Conflict in Complex Social-Ecological Systems: Understanding conservation conflicts in Canada towards their transformation




Eckert, Lauren E.

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In the 21st century, human pressure on Earth has resulted in widespread ecosystem degradation and biodiversity loss, and proposed solutions often spark conflict. These resulting conservation conflicts take many forms, occurring across geographical scales and locations, and within and between stakeholder groups, communities, nations, and species. These multifaceted conflicts are often considered among the most intractable problems in modern conservation sciences. Scholarly frameworks and practical methods are urgently needed to support our understanding of these conflicts, and our ability to pursue human- and environmental-well being. In this dissertation, I examine three conservation conflicts, two among people, and one between wildlife and people, which vary in scale and other system characteristics. My dissertation answers three core questions: i) How can a CCT approach inform assessment of Canadian environmental-decision making processes as they attempt to embrace multiple forms of knowledge and many interested parties?, ii) What existing bodies of scholarship and social science-derived methodologies and models might be mobilized within a CCT framework? Might some of these other models and supporting scholarship contribute repeatable methodologies to the CCT literature?), and iii) How can a CCT approach inform studies of human-wildlife conflict? Can CCT processes be aligned with ecological research assessing human-wildlife conflict to examine these conflicts more holistically? In the process of answering these questions, I develop new methods, frameworks, and data towards better understanding these and other conflicts and supporting their transformation. In Chapter 2 (published in FACETS, 2020), my coauthors and I assess conflict between knowledge types in environmental decision-making processes. In the last 50 years, many western societies have used environmental assessment (EA) processes to deliberate on industrial proposals, informed by scientific information, though results of these processes often spur conflict. Recently, some EA processes have attempted to incorporate Indigenous knowledge (IK), but practitioners and scholars have criticized the ability of EA to meaningfully engage IK. We considered these tensions in Canada, a country with economic focus on resource extraction and unresolved government-to-government relationships with Indigenous Nations. In 2019, the Canadian government passed the Impact Assessment Act; addressing this opportunity, we examined obstacles between IK and EA via a systematic literature review and qualitative analysis. Our results identify obstacles preventing the Act from meaningfully engaging IK, some of which are surmountable (e.g., failures to engage best practices, financial limitations), whereas others are deep-rooted (e.g., knowledge incompatibilities, effects of colonization). We offer recommendations towards transforming conflicts between IK and EA towards improved decision-making and recognition of Indigenous rights. In Chapter 3 (submitted to Conservation Science and Practice), my coauthors and I examine stakeholder conflict over how best to manage marine species of shared concern. A first step in overcoming conflicts is examining their roots in people’s identities and beliefs - rather than focusing solely on the visible conflicts at hand. In the Salish Sea region of British Columbia (BC), Canada, conflict has emerged surrounding Southern Resident Killer Whales (SRKW) (Orcinus orca) and Chinook salmon (Oncorhynchus tshawytscha). SRKW are critically endangered due to intersecting stressors – among them depletion of Chinook. The Department of Fisheries and Oceans Canada has passed measures that restrict recreational fishing of Chinook to protect SRKW. Public response to protection measures has been conflict-laden and is especially tense between so-called angler and conservation-oriented communities – two stakeholder groups assumed to be distinct and at opposite sides of conflict. Employing social science methods, we used online surveys to examine the social identity, environmental identity, beliefs, and opinions of those involved in this conflict. Most survey participants (n = 816) self-identified as either conservation-supporters (49%) or anglers (33%). Our analyses revealed demographic differences, with anglers generally overrepresented by men, those with higher incomes, and those with 2-year terminal degrees. Both groups scored similarly high in environmental identity and stakeholder identify affiliation scores, also showing positive correlations between the intensity of identities with participation in public discourse. Stakeholder groups differed strongly in management opinions and beliefs. Ultimately, our results identify conflicts between Salish Sea stakeholder groups as deeply-embedded. Commonalities (especially in beliefs regarding Chinook salmon), however, identify a path forward that draws on conflict transformation theory. Our approach offers new generalizable insight into the levels-of-conflict framework within conservation conflict transformation theory to inform scholarly and practical endeavours. In Chapter 4, my coauthors and I assess the social-ecological drivers of human-wildlife conflict. Conflict between humans and wildlife presents significant threats to human and wildlife well-being. Research that comprehensively examines the ecological and social dimensions of human-wildlife relationships can provide new insight into management interventions that promote coexistence. In BC, human-wildlife conflicts have increased substantially in the last two decades, with most occurring between humans and black bears (Ursus americanus). Despite mitigation attempts, conflict in the Qathet Regional District is pervasive. How social and ecological factors concurrently predict conflict is poorly understood in the region and the scientific literature. We examined the spatially-relevant ecological (e.g., bear relative use, land cover) and social (e.g., beliefs, behavior) predictors of conflict to understand how they might explain variation in its frequency and distribution. . Via a mixed methods approach, we used remote sensing, camera traps, property audits, and social surveys across 27 randomly selected 200-metre by 200-metre grids within the Qathet Regional District (n = 1,271 households). Social surveys revealed variation in participant beliefs about bears; most (52%) considered their overall experience with bears positive, while others reported neutral (32%) or negative (13%) overall experiences. Moreover, our generalized linear mixed-model and an information-theoretic approach identified which variables (or combination) predicted conflict outcomes. We found that road density, household garbage, and participant perception of risk increased the probability of conflict, whereas human density had a negative effect. An interaction term between household garbage and risk perception revealed a positive association between conflict and garbage only when risk perception was high. Relative variable importance determined that household garbage and risk perception were the most important predictors. The interplay between these social and ecological predictors and their resulting influence on conflict reveal new targets for intervention by local collaborating organizations via education, monitoring, and enforcement. More broadly, we showcase an interdisciplinary methodological framework that spans ecological and social approaches, offering promise to confront and mitigate enduring conflict between people and wildlife. By analyzing three disparate case studies of conflict across policy, environmental decision-making, intergroup conflict, and human-wildlife conflict contexts, I contribute to scholarly understanding of the anatomy and complexity of conservation conflicts. In this dissertation, I provide new insight, methodologies, and contributions to understand and, hopefully, transform conservation conflicts.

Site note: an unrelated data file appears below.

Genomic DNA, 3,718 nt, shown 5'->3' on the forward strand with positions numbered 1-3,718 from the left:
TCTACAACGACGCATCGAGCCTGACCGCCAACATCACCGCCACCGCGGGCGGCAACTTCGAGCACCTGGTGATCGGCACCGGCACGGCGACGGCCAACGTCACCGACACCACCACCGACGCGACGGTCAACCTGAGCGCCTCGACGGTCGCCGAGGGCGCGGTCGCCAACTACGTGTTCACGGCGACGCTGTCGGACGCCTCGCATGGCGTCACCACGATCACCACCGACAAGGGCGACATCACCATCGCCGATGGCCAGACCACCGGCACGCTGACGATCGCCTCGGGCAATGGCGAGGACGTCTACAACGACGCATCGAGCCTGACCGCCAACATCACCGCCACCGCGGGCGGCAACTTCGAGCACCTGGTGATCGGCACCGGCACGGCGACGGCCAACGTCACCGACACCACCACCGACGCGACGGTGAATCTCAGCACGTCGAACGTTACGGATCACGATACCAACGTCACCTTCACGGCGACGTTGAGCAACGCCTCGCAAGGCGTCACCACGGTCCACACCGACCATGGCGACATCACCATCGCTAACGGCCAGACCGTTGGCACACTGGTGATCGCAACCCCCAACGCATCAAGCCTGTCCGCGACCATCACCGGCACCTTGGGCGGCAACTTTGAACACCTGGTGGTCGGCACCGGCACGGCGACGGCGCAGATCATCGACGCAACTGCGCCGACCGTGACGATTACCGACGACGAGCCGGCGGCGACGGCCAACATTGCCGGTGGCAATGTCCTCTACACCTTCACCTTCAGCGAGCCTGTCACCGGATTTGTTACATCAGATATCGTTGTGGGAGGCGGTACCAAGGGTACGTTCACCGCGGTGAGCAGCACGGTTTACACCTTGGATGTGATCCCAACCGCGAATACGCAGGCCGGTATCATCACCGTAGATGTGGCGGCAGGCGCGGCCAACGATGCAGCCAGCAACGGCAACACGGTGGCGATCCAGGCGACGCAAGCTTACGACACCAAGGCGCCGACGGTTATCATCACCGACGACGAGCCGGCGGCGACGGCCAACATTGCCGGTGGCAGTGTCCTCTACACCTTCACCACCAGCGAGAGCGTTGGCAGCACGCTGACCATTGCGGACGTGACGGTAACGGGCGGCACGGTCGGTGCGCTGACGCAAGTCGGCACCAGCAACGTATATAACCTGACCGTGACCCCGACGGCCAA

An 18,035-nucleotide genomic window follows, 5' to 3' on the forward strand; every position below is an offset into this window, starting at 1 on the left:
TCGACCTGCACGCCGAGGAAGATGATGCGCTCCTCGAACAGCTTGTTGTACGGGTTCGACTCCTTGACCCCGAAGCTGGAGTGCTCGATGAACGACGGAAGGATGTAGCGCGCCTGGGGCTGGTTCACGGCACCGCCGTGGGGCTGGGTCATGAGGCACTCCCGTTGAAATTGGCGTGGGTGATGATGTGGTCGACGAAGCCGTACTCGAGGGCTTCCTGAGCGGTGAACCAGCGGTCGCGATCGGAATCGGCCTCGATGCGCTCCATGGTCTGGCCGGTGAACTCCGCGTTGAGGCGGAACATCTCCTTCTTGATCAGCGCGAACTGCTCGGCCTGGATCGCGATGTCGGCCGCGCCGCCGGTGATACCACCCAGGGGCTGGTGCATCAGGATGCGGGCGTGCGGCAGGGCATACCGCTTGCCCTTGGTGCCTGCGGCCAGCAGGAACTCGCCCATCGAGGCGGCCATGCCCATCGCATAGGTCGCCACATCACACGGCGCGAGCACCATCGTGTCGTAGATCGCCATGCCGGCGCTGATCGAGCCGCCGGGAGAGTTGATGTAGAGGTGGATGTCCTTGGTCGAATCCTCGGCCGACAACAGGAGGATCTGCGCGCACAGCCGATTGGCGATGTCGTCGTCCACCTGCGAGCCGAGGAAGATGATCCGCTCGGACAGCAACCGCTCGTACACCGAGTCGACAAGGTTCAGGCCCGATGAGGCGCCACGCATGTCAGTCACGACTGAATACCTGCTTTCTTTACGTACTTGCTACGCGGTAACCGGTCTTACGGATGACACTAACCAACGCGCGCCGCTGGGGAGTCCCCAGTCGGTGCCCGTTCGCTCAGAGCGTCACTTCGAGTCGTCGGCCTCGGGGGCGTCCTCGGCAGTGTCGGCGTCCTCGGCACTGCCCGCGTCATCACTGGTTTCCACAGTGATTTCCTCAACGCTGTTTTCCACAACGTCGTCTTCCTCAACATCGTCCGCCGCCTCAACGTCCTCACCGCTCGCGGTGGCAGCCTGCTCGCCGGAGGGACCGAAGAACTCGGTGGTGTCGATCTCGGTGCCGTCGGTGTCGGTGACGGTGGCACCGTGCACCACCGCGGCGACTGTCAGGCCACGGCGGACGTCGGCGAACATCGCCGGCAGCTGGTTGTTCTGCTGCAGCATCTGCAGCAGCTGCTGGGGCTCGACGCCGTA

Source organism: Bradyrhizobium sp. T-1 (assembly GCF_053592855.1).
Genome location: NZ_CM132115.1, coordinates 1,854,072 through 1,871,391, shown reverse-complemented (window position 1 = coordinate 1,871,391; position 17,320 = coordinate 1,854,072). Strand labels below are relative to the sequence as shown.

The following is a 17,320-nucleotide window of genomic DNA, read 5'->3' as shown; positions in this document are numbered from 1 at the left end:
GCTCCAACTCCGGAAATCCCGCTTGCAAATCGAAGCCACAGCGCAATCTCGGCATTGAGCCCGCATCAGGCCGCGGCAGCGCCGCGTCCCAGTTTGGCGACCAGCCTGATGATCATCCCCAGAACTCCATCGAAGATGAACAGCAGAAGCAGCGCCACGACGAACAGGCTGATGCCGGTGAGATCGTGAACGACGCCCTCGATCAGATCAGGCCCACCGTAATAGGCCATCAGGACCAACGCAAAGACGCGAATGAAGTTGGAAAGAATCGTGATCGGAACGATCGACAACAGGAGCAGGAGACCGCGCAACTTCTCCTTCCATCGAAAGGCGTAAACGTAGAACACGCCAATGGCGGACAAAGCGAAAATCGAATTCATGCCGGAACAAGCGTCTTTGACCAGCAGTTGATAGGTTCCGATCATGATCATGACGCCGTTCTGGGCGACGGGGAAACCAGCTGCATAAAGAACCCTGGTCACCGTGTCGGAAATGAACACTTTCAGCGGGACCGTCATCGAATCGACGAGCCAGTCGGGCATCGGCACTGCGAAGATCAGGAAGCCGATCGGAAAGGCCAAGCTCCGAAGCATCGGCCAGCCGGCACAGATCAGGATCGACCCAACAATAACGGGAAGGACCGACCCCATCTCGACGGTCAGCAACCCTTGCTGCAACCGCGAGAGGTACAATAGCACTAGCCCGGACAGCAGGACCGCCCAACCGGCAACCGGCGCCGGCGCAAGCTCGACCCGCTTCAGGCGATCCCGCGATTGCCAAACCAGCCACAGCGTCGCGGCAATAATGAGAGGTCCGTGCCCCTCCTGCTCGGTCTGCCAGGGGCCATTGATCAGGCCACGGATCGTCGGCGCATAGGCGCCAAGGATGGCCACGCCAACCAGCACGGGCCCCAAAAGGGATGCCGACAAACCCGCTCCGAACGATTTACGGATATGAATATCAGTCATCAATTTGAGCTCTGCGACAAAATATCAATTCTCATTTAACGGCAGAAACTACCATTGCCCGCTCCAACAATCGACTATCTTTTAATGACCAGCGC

conservation, ecology, conservation conflict, conservation conflict transformation, Canada, Indigenous knowledge, human dimensions, environmental assessment, black bear, human wildlife interactions, ecosystem management